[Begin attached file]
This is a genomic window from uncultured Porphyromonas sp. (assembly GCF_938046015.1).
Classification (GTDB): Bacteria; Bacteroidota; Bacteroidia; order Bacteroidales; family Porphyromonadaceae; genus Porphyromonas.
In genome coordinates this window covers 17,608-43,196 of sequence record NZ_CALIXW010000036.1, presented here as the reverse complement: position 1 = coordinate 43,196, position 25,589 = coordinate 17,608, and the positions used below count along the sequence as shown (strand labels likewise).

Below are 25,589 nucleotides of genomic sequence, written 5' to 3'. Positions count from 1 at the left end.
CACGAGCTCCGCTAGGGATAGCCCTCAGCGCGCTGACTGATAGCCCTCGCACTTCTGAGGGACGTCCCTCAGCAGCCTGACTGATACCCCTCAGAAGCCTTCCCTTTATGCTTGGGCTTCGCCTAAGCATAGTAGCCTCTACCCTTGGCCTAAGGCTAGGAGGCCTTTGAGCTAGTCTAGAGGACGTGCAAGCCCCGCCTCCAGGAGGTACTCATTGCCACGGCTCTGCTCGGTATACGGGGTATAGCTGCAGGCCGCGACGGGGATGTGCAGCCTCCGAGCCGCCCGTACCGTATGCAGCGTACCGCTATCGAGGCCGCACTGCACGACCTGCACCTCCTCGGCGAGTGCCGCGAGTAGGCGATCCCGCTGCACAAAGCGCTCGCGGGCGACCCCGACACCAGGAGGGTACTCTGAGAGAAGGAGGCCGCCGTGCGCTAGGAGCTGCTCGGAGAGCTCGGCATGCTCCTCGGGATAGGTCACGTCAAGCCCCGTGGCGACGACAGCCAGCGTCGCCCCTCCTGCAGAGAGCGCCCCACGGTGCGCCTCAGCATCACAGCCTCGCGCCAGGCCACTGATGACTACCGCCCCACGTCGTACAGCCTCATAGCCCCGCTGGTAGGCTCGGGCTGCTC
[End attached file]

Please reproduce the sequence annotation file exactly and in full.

This is a genomic window from uncultured Porphyromonas sp. (assembly GCF_938046015.1).
Classification (GTDB): Bacteria; Bacteroidota; Bacteroidia; order Bacteroidales; family Porphyromonadaceae; genus Porphyromonas.
In genome coordinates this window covers 17,608-43,196 of sequence record NZ_CALIXW010000036.1, presented here as the reverse complement: position 1 = coordinate 43,196, position 25,589 = coordinate 17,608, and the positions used below count along the sequence as shown (strand labels likewise).

Below are 25,589 nucleotides of genomic sequence, written 5' to 3'. Positions count from 1 at the left end.
CACGAGCTCCGCTAGGGATAGCCCTCAGCGCGCTGACTGATAGCCCTCGCACTTCTGAGGGACGTCCCTCAGCAGCCTGACTGATACCCCTCAGAAGCCTTCCCTTTATGCTTGGGCTTCGCCTAAGCATAGTAGCCTCTACCCTTGGCCTAAGGCTAGGAGGCCTTTGAGCTAGTCTAGAGGACGTGCAAGCCCCGCCTCCAGGAGGTACTCATTGCCACGGCTCTGCTCGGTATACGGGGTATAGCTGCAGGCCGCGACGGGGATGTGCAGCCTCCGAGCCGCCCGTACCGTATGCAGCGTACCGCTATCGAGGCCGCACTGCACGACCTGCACCTCCTCGGCGAGTGCCGCGAGTAGGCGATCCCGCTGCACAAAGCGCTCGCGGGCGACCCCGACACCAGGAGGGTACTCTGAGAGAAGGAGGCCGCCGTGCGCTAGGAGCTGCTCGGAGAGCTCGGCATGCTCCTCGGGATAGGTCACGTCAAGCCCCGTGGCGACGACAGCCAGCGTCGCCCCTCCTGCAGAGAGCGCCCCACGGTGCGCCTCAGCATCACAGCCTCGCGCCAGGCCACTGATGACTACCGCCCCACGTCGTACAGCCTCATAGCCCCGCTGGTAGGCTCGGGCTGCTC